Supply Chain Marketing – 6 Traits of Successful Marketing Plans
Bring these six supply chain marketing strategies to bear in developing a supply chain marketing plan for a manufacturing or distribution business.
While your plans are likely to include both short term marketing strategies and long range strategic goals, the values that guide your plan should not change. We came up with six traits that characterize successful supply chain marketing plans. Keep these principles in mind as you evaluate strategies that can help with growing a manufacturing or distribution business.
6 Keys for Supply Chain Marketing Plan Success
S – Service
Unless you have an exclusive product or are the only distributor of a product for which there are no real substitutes, it’s likely that your products – in and of themselves – are not the most important reason that people should choose to do business with you.
A supply chain marketing plan that revolves around the idea of service – the effective solutions or unique added value that your business or sales professionals are able to offer your customers – is more likely to produce compelling calls to action, marketing copy and advertising.
U – Urgency
While the supply chain industry is constantly evolving and products and services are always entering and leaving the marketplace, your particular area of manufacturing or distribution expertise may be one that rarely changes, evolves or produces innovation.
Whether your business falls at one end of the spectrum or the other, your marketing plan must create a sense of urgency among your buyers in order to stimulate more sales. If your customers never have anything to lose by waiting to buy from you, there is little motivation for them to take action more quickly.
P – Persistence
Sales representatives have to make an average of 6 contacts to sell a product or service (33 Cold Calling Statistics). One email, one phone call, one networking event, one tradeshow — it is going to take more than one attempt to make contact with your decision makers.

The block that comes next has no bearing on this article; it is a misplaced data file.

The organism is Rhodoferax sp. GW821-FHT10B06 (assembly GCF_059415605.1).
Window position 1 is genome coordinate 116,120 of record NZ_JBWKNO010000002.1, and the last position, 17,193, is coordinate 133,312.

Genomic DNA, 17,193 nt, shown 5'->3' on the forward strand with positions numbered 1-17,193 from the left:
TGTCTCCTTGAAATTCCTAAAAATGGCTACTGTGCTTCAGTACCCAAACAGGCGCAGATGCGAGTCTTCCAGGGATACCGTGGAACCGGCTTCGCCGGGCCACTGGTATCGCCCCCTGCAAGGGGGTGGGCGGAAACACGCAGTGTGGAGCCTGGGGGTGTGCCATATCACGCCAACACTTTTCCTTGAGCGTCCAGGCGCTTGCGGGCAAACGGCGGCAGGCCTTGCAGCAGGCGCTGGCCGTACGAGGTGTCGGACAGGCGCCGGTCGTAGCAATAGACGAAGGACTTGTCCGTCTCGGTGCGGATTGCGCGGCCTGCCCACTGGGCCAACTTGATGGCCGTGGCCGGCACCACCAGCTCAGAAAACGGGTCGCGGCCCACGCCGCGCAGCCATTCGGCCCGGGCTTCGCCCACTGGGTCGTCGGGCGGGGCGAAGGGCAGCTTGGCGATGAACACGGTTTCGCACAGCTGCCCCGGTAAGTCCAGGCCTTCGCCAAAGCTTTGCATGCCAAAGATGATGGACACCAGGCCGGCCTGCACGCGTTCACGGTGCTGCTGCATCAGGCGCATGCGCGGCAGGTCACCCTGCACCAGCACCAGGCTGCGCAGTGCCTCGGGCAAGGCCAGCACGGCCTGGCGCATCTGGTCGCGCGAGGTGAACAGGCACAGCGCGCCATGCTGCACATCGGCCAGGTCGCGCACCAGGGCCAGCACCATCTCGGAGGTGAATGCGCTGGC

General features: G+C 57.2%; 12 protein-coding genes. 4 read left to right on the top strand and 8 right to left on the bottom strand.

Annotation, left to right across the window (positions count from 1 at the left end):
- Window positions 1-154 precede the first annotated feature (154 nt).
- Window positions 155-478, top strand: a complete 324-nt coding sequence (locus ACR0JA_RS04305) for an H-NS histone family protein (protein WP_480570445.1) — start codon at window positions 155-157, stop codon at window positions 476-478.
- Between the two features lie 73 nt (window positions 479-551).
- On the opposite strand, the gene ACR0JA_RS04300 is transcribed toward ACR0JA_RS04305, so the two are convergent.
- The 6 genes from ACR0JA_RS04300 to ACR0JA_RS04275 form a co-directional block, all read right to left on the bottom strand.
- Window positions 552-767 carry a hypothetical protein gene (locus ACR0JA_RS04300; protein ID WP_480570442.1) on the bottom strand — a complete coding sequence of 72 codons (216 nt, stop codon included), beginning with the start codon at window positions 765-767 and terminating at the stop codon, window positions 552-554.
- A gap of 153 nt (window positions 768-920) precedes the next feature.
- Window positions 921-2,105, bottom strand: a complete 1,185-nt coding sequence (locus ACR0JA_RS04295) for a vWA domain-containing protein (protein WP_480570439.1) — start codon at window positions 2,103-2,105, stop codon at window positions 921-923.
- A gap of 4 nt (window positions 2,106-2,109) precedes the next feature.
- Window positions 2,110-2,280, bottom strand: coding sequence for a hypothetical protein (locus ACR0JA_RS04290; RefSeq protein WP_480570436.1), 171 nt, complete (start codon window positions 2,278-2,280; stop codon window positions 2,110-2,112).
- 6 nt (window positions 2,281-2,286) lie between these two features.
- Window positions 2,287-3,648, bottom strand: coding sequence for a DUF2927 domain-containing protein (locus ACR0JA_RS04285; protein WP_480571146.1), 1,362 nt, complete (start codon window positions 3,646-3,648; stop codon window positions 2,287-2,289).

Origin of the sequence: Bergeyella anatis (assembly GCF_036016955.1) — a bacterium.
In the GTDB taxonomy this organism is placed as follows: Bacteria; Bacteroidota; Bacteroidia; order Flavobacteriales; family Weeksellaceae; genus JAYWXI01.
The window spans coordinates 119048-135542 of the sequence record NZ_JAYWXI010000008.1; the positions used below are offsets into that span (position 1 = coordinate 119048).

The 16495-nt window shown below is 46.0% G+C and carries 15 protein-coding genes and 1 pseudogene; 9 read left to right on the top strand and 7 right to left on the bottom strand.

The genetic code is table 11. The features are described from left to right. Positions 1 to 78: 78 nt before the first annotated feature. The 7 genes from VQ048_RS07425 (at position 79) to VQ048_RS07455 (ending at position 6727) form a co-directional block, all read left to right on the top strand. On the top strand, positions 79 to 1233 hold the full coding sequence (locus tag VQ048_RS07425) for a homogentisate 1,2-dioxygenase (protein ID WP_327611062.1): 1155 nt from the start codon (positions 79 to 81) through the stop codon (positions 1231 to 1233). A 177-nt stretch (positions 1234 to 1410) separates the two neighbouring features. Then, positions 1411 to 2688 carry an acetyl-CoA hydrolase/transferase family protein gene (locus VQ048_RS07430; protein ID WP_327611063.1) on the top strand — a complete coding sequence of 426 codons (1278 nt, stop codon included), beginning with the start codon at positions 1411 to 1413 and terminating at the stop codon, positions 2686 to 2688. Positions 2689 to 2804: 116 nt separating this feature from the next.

Make sure that your supply chain marketing plan is not reliant on campaigns that need to hit the target on the first try. Plan for marketing campaigns to be played out over time and across multiple marketing channels.
P – Proactive
How well do you understand the buying cycle or customer journey of your supply chain business? The extent to which you understand what occurs at each phase of the buying cycle and design customer experiences that will help prospects move to the next phase of the customer journey will affect the bottom line when it comes to conversions.
If your supply chain marketing plan does not move prospects through the buying cycle effectively, you will have to generate many, many more leads to fill the sales funnel in order to meet your revenue requirements or grow your manufacturing or distribution business. Refining the buying journey at every step is essential to increased conversions and ROI (return on investment).
L – Leverage
The word leverage means to, “use (something) to maximum advantage.” As you brainstorm potential tactics, calls to action, advertising and marketing campaigns, those areas where your business has competitive advantages and supremacy should be used to your organization’s maximum advantage.
Rather than trying to compete in areas where your competitors have already made a name for themselves, look for a niche or value-add that creates a competitive advantage that will be persuasive and meaningful to members of your target audiences. Do not assume that prospects and customers understand the benefits of working with you.
Y – Your One Thing
Your “one thing” is sometimes called a USP (unique selling proposition) or UVP (unique value proposition). In terms of your supply chain marketing plan, your one thing is the single-most compelling reason people should choose to do business with your organization instead of your competitors.
Your ‘one thing’ might be something that sets your products apart. It could also be something unique to your manufacturing process, your corporate values, or even the overarching vision of your business.
Writing a supply chain marketing plan is no small task, especially when it comes to the marketing strategies you hope will help you grow your manufacturing or distribution business to the next level. We created an acronym from the word “supply” with six important things to remember as you develop the marketing strategies and tactics you plan to put into action.
Although the supply chain has benefited as the US economy continues growing in the post-recession era, it is worth noting that logistics, manufacturers and distributors that have a strong supply chain marketing plan in place stand to benefit most. Now is the time to write a new marketing plan or revisit your organization’s strategic long range plan in order to identify areas of opportunity, carve out competitive advantages and strengthen your business.
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